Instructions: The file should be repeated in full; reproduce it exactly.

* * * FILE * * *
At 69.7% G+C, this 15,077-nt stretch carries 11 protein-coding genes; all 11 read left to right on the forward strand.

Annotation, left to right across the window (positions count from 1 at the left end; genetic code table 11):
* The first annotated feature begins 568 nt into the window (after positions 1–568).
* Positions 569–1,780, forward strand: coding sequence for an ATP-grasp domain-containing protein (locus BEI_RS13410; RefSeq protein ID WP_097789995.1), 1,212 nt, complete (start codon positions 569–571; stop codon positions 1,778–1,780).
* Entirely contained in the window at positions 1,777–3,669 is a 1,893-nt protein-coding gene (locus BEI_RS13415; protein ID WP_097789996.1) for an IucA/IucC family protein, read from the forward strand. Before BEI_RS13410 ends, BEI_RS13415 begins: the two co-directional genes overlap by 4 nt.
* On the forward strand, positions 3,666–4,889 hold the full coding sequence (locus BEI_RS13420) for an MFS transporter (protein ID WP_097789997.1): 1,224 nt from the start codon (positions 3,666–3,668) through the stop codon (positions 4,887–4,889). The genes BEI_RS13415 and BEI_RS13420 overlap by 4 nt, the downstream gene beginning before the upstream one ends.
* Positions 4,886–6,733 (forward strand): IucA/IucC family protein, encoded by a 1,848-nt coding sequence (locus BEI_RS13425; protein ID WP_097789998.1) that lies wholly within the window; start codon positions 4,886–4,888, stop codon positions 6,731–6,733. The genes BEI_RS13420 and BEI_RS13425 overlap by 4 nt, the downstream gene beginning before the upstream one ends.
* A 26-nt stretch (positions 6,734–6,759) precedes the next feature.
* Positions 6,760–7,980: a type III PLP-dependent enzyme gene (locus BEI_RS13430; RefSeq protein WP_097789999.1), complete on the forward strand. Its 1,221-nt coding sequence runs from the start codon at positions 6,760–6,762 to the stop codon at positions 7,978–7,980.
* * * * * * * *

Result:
At 69.7% G+C, this 15,077-nt stretch carries 11 protein-coding genes; all 11 read left to right on the forward strand.

Annotation, left to right across the window (positions count from 1 at the left end; genetic code table 11):
* The first annotated feature begins 568 nt into the window (after positions 1–568).
* Positions 569–1,780, forward strand: coding sequence for an ATP-grasp domain-containing protein (locus BEI_RS13410; RefSeq protein ID WP_097789995.1), 1,212 nt, complete (start codon positions 569–571; stop codon positions 1,778–1,780).
* Entirely contained in the window at positions 1,777–3,669 is a 1,893-nt protein-coding gene (locus BEI_RS13415; protein ID WP_097789996.1) for an IucA/IucC family protein, read from the forward strand. Before BEI_RS13410 ends, BEI_RS13415 begins: the two co-directional genes overlap by 4 nt.
* On the forward strand, positions 3,666–4,889 hold the full coding sequence (locus BEI_RS13420) for an MFS transporter (protein ID WP_097789997.1): 1,224 nt from the start codon (positions 3,666–3,668) through the stop codon (positions 4,887–4,889). The genes BEI_RS13415 and BEI_RS13420 overlap by 4 nt, the downstream gene beginning before the upstream one ends.
* Positions 4,886–6,733 (forward strand): IucA/IucC family protein, encoded by a 1,848-nt coding sequence (locus BEI_RS13425; protein ID WP_097789998.1) that lies wholly within the window; start codon positions 4,886–4,888, stop codon positions 6,731–6,733. The genes BEI_RS13420 and BEI_RS13425 overlap by 4 nt, the downstream gene beginning before the upstream one ends.
* A 26-nt stretch (positions 6,734–6,759) precedes the next feature.
* Positions 6,760–7,980: a type III PLP-dependent enzyme gene (locus BEI_RS13430; RefSeq protein WP_097789999.1), complete on the forward strand. Its 1,221-nt coding sequence runs from the start codon at positions 6,760–6,762 to the stop codon at positions 7,978–7,980.